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The continuing impact of the skills shortage

Image: Adobe Stock / Sikov

James Hart, CEO at BCS, delves into the ongoing skills shortage within the data centre sector; who is in short supply and how it is impacting the industry.

An ongoing area of concern within the data centre industry is the lack of sufficiently qualified professionals to meet demand, particularly across the design, build and operations disciplines. Over the past eight years, we have tracked this area closely and sought to gauge market practitioners concerns and the resulting effects on delivery of space to the market. This insight comes from over 3,000 senior data centre professionals across Europe, including owners, operators, developers, consultants and end users. The message from our latest Winter Report is clear – the problems remain and show no signs of improving.

The market context

As we stated in the summer last year, the industry is facing challenges associated with global factors, such as supply chain disruptions and raw material inflation. However, it continues to see strong growth through sustained demand for technology-driven services. Evidence suggests that the past six months has seen little change in this characterisation.

The European data centre market continues to demonstrate its robustness, with our latest survey indicating a confidence in the trend of decreasing supply and increasing demand. This sentiment is shared by 91% of survey participants, representing a slight increase from the 89% recorded in the summer of 2023. For the fourth survey in a row, there is universal agreement amongst respondents that demand will either increase or remain the same over the coming year.

The shortages continue…

Six months ago, we reported that some 98% believed that the coming year will see a decline in supply of staff, and this proportion remains unchanged. Some 93% of respondents also believe that this will be accompanied by a rise in demand for staff with specialist skill sets, again remaining unchanged since our last survey in the summer.

Who’s in short supply?

A simple answer is – pretty much everyone. Some four-fifths of respondents said that sourcing suitably qualified design professionals was becoming increasingly difficult. A similar level of concern is expressed about skilled professionals across the build sector whilst the third element of the process – the supply of sufficiently qualified staff to service the operational side of data centres – also faces difficulties.

Unsurprising amongst our respondents’, it is those whose role is to deliver new supply to the market that have expressed the highest levels of concern regarding the supply of skilled professionals in the design and build process. Amongst our developers, there is universal agreement that they are encountering challenges in finding skilled professionals, remaining at the high levels recorded a year ago. 93% of DEC respondents acknowledge concern over design professional shortages and there was universal agreement on build professional shortages.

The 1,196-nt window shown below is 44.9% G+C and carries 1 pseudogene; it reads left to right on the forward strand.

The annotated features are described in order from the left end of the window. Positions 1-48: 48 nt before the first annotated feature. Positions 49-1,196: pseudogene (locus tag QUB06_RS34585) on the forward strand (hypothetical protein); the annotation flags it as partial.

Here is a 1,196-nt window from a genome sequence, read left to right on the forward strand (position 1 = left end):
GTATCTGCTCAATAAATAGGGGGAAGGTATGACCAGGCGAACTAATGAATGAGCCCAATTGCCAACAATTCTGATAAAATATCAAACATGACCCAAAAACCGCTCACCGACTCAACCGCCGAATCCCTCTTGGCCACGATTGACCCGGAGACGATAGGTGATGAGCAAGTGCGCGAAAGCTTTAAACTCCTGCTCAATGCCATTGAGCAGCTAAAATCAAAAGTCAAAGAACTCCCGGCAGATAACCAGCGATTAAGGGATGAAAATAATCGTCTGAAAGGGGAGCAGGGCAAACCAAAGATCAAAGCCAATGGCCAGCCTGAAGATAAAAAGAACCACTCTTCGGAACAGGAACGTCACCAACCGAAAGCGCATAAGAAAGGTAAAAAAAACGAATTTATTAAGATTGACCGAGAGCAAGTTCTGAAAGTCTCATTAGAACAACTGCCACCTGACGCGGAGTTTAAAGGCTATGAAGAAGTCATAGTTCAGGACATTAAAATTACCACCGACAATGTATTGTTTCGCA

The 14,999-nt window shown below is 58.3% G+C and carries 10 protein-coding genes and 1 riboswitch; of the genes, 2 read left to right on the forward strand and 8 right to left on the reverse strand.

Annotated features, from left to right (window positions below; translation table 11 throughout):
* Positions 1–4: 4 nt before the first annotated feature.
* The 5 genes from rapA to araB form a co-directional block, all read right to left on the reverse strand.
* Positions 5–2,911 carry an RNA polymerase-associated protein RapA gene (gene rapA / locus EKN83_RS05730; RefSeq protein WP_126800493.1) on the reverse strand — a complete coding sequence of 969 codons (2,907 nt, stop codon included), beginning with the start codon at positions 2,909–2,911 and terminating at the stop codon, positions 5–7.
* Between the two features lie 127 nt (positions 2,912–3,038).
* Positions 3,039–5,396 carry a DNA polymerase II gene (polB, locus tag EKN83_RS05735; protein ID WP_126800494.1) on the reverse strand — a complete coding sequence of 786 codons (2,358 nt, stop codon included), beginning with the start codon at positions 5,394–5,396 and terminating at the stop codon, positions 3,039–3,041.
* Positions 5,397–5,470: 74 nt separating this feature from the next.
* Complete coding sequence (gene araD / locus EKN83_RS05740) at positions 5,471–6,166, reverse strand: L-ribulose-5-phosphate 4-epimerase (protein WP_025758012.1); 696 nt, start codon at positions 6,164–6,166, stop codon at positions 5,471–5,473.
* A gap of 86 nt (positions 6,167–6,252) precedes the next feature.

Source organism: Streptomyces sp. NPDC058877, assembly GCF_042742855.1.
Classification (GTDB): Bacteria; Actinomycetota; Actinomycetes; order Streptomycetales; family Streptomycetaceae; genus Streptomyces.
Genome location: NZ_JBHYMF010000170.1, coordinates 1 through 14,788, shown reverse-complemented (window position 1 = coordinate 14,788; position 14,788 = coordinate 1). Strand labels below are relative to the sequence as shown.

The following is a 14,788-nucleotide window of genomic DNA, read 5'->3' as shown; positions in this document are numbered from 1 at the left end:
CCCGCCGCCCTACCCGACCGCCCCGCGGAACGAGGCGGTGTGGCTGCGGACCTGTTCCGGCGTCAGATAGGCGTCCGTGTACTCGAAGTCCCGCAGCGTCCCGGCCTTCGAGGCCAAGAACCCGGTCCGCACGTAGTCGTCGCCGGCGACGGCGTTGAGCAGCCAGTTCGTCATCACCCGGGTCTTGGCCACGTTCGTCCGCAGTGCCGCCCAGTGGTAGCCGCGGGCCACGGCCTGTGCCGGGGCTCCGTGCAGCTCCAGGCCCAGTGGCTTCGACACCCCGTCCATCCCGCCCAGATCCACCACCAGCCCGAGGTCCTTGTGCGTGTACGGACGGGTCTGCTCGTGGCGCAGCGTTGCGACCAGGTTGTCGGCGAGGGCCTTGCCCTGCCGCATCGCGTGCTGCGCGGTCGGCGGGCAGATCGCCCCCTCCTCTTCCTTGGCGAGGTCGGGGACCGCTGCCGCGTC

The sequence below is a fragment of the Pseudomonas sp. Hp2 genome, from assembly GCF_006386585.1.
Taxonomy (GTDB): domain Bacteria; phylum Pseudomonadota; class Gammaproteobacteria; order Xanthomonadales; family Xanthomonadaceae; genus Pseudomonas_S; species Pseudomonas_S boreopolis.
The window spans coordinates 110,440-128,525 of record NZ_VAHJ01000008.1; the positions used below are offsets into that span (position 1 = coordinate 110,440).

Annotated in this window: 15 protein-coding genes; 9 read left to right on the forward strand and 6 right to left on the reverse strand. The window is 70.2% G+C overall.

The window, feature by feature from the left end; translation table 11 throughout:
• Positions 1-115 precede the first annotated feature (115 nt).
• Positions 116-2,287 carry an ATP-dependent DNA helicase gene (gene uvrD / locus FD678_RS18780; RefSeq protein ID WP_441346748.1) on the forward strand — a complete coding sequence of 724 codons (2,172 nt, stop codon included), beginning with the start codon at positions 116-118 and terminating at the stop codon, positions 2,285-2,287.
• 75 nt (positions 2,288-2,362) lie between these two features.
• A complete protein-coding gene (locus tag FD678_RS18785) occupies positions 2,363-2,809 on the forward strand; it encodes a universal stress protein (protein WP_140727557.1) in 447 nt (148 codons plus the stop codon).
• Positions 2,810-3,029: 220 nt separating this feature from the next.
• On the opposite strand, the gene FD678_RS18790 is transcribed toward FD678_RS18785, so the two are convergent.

Amongst end-user respondents, the availability of operational staff remains the area of biggest concern with 85% agreeing, albeit this represents a decline on the 94% we recorded six months ago.

Impact of skill shortages

We have previously seen that increased operating and labour costs and greater workload on existing staff equally topped the chart as the most cited impact by our respondents; 86% and 85% respectively six months ago. In our latest survey, that remains the case – with the former referenced by 81% and the latter 80%, both totals reflecting a small decline on the summer.

However, we have noted a small increase in what could be acknowledged as the most extreme consequence of skills shortages – lost orders. At 11%, this is a rise on the 9% indicated six months ago. In addition, the dearth in skilled professionals has also contributed to the growing popularity of outsourcing options, with approximately 44% of respondents acknowledging it as a factor.

The number of respondents who found it problematic to satisfy existing work this year has also risen in the last six months, with 49% stating that they had experienced difficulties in meeting deadlines or client objectives. As we have seen, this is considerably below the heights of 70% who cited it as factor in our summer 2020 research, when the effects of the COVID pandemic and subsequent lockdowns were at their most influential.

Of some concern is the 44% that stated that shortages had led to delays in developing new products/innovations, significantly up on the one-third who recorded this six months ago. In contrast, the proportion that noted they had ceased offering certain products or services has fallen to 12% from 22%.

Conclusion

Any successful industry relies on its ability to deliver its goods or services to its clients in a timely and cost-effective manner. The challenge for the European data centre industry is to ensure that the core building block of its offering can be achieved in this manner. Evidence suggests that these skills shortages have already had real consequences and directly impacted our respondents and indications are that the negative effects have been experienced in multiple ways.

James Hart
James Hart
CEO at Business Critical Solutions

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